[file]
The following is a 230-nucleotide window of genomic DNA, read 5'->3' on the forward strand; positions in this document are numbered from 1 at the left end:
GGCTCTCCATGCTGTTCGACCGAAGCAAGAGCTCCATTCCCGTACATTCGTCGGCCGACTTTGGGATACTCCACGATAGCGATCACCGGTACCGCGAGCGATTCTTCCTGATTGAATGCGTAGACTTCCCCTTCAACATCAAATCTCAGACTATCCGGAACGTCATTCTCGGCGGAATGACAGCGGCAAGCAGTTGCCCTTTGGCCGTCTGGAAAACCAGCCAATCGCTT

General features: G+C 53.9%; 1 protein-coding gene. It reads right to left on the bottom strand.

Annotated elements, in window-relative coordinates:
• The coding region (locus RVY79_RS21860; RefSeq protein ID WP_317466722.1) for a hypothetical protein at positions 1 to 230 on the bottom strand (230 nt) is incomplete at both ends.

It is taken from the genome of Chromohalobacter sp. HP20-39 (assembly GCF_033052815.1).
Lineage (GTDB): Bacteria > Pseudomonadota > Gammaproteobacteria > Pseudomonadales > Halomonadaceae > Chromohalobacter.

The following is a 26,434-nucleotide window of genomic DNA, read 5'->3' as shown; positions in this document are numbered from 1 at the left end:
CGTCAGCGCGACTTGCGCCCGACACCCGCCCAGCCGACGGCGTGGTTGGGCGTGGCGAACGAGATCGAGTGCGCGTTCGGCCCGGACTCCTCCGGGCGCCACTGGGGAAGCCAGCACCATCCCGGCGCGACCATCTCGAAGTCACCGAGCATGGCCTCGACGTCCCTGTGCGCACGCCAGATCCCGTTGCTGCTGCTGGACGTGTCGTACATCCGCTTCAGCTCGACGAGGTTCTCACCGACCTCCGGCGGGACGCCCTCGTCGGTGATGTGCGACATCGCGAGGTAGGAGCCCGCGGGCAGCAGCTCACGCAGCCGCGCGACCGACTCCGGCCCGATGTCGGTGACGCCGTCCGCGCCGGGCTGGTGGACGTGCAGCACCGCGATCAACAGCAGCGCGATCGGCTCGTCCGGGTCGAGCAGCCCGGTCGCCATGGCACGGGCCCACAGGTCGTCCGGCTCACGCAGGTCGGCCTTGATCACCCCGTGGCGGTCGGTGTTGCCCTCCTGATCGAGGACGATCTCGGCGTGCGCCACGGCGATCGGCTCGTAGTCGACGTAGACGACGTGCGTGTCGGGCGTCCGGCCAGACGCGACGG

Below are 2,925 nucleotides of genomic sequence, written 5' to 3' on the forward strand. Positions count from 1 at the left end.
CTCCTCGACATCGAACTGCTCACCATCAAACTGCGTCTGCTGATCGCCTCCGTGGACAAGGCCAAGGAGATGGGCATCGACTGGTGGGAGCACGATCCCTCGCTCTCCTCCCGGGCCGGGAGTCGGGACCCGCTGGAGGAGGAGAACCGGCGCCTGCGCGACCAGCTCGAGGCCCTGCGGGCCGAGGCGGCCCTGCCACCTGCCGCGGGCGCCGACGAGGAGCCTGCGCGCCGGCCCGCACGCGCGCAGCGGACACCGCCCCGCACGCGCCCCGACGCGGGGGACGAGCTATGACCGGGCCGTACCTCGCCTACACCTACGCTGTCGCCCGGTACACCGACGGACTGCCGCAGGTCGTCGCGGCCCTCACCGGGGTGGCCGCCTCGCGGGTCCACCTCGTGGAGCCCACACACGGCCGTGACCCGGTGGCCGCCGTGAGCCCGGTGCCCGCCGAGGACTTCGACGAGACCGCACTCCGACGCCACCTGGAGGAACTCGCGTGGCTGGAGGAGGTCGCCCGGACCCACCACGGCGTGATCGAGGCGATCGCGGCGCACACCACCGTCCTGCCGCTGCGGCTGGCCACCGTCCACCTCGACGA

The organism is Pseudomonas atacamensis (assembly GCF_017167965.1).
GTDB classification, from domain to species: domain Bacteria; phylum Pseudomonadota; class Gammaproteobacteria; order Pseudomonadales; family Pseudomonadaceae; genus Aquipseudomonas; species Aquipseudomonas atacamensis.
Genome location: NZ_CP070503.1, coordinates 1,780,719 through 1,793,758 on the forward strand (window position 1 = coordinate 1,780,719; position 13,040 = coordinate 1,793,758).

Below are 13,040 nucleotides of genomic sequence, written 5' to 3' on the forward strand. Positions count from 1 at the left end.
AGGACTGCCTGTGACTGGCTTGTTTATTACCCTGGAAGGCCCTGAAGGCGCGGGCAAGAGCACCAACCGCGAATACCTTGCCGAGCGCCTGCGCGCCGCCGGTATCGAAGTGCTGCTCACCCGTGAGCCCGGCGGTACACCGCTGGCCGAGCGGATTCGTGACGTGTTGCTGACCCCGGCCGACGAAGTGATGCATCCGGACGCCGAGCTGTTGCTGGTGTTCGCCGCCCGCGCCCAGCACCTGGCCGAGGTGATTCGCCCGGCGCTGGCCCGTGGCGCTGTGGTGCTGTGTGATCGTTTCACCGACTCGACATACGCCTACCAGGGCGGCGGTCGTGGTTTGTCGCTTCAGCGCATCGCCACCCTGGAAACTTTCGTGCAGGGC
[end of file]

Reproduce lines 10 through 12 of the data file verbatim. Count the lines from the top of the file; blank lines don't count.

Below are 2,925 nucleotides of genomic sequence, written 5' to 3' on the forward strand. Positions count from 1 at the left end.
CTCCTCGACATCGAACTGCTCACCATCAAACTGCGTCTGCTGATCGCCTCCGTGGACAAGGCCAAGGAGATGGGCATCGACTGGTGGGAGCACGATCCCTCGCTCTCCTCCCGGGCCGGGAGTCGGGACCCGCTGGAGGAGGAGAACCGGCGCCTGCGCGACCAGCTCGAGGCCCTGCGGGCCGAGGCGGCCCTGCCACCTGCCGCGGGCGCCGACGAGGAGCCTGCGCGCCGGCCCGCACGCGCGCAGCGGACACCGCCCCGCACGCGCCCCGACGCGGGGGACGAGCTATGACCGGGCCGTACCTCGCCTACACCTACGCTGTCGCCCGGTACACCGACGGACTGCCGCAGGTCGTCGCGGCCCTCACCGGGGTGGCCGCCTCGCGGGTCCACCTCGTGGAGCCCACACACGGCCGTGACCCGGTGGCCGCCGTGAGCCCGGTGCCCGCCGAGGACTTCGACGAGACCGCACTCCGACGCCACCTGGAGGAACTCGCGTGGCTGGAGGAGGTCGCCCGGACCCACCACGGCGTGATCGAGGCGATCGCGGCGCACACCACCGTCCTGCCGCTGCGGCTGGCCACCGTCCACCTCGACGA

The organism is Pseudomonas atacamensis (assembly GCF_017167965.1).